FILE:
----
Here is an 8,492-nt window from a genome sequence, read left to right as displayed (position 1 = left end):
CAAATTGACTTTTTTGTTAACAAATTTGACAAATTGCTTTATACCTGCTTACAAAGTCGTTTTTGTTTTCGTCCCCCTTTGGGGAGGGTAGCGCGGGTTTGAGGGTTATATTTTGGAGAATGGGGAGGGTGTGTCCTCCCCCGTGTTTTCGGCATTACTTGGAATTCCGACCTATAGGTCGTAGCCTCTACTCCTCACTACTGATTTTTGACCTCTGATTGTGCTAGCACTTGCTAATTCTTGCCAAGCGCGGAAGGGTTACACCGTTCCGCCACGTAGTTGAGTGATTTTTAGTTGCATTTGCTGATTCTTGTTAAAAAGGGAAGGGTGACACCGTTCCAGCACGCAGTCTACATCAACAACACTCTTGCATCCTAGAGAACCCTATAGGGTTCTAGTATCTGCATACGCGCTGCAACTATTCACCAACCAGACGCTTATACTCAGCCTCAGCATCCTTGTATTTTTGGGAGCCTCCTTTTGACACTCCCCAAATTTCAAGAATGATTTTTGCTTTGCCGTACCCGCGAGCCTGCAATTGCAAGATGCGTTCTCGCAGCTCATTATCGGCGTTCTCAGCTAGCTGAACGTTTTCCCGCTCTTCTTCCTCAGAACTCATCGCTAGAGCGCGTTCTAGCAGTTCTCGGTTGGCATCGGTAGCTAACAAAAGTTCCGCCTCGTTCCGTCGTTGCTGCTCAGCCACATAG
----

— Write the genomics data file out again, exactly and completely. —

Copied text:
Here is an 8,492-nt window from a genome sequence, read left to right as displayed (position 1 = left end):
CAAATTGACTTTTTTGTTAACAAATTTGACAAATTGCTTTATACCTGCTTACAAAGTCGTTTTTGTTTTCGTCCCCCTTTGGGGAGGGTAGCGCGGGTTTGAGGGTTATATTTTGGAGAATGGGGAGGGTGTGTCCTCCCCCGTGTTTTCGGCATTACTTGGAATTCCGACCTATAGGTCGTAGCCTCTACTCCTCACTACTGATTTTTGACCTCTGATTGTGCTAGCACTTGCTAATTCTTGCCAAGCGCGGAAGGGTTACACCGTTCCGCCACGTAGTTGAGTGATTTTTAGTTGCATTTGCTGATTCTTGTTAAAAAGGGAAGGGTGACACCGTTCCAGCACGCAGTCTACATCAACAACACTCTTGCATCCTAGAGAACCCTATAGGGTTCTAGTATCTGCATACGCGCTGCAACTATTCACCAACCAGACGCTTATACTCAGCCTCAGCATCCTTGTATTTTTGGGAGCCTCCTTTTGACACTCCCCAAATTTCAAGAATGATTTTTGCTTTGCCGTACCCGCGAGCCTGCAATTGCAAGATGCGTTCTCGCAGCTCATTATCGGCGTTCTCAGCTAGCTGAACGTTTTCCCGCTCTTCTTCCTCAGAACTCATCGCTAGAGCGCGTTCTAGCAGTTCTCGGTTGGCATCGGTAGCTAACAAAAGTTCCGCCTCGTTCCGTCGTTGCTGCTCAGCCACATAG